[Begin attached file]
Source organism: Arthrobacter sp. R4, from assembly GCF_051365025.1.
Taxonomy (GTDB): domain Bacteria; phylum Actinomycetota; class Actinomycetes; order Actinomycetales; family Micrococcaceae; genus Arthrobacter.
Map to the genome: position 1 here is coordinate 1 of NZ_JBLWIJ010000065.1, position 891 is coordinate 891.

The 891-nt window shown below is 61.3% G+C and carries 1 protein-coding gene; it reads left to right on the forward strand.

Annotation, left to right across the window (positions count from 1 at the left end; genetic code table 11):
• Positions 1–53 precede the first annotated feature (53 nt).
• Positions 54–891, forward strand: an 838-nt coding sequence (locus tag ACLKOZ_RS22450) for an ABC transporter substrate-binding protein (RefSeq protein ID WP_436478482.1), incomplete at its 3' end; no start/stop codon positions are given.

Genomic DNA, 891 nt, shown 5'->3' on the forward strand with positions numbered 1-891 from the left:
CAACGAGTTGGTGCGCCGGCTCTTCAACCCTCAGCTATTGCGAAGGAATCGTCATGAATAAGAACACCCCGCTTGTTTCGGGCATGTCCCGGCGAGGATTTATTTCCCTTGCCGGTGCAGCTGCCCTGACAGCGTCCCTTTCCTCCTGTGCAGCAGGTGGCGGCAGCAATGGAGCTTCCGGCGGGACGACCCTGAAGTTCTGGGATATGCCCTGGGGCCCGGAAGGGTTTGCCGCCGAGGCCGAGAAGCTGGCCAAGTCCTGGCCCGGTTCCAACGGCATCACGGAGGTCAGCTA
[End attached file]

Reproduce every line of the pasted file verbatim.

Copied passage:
Source organism: Arthrobacter sp. R4, from assembly GCF_051365025.1.
Taxonomy (GTDB): domain Bacteria; phylum Actinomycetota; class Actinomycetes; order Actinomycetales; family Micrococcaceae; genus Arthrobacter.
Map to the genome: position 1 here is coordinate 1 of NZ_JBLWIJ010000065.1, position 891 is coordinate 891.

The 891-nt window shown below is 61.3% G+C and carries 1 protein-coding gene; it reads left to right on the forward strand.

Annotation, left to right across the window (positions count from 1 at the left end; genetic code table 11):
• Positions 1–53 precede the first annotated feature (53 nt).
• Positions 54–891, forward strand: an 838-nt coding sequence (locus tag ACLKOZ_RS22450) for an ABC transporter substrate-binding protein (RefSeq protein ID WP_436478482.1), incomplete at its 3' end; no start/stop codon positions are given.

Genomic DNA, 891 nt, shown 5'->3' on the forward strand with positions numbered 1-891 from the left:
CAACGAGTTGGTGCGCCGGCTCTTCAACCCTCAGCTATTGCGAAGGAATCGTCATGAATAAGAACACCCCGCTTGTTTCGGGCATGTCCCGGCGAGGATTTATTTCCCTTGCCGGTGCAGCTGCCCTGACAGCGTCCCTTTCCTCCTGTGCAGCAGGTGGCGGCAGCAATGGAGCTTCCGGCGGGACGACCCTGAAGTTCTGGGATATGCCCTGGGGCCCGGAAGGGTTTGCCGCCGAGGCCGAGAAGCTGGCCAAGTCCTGGCCCGGTTCCAACGGCATCACGGAGGTCAGCTA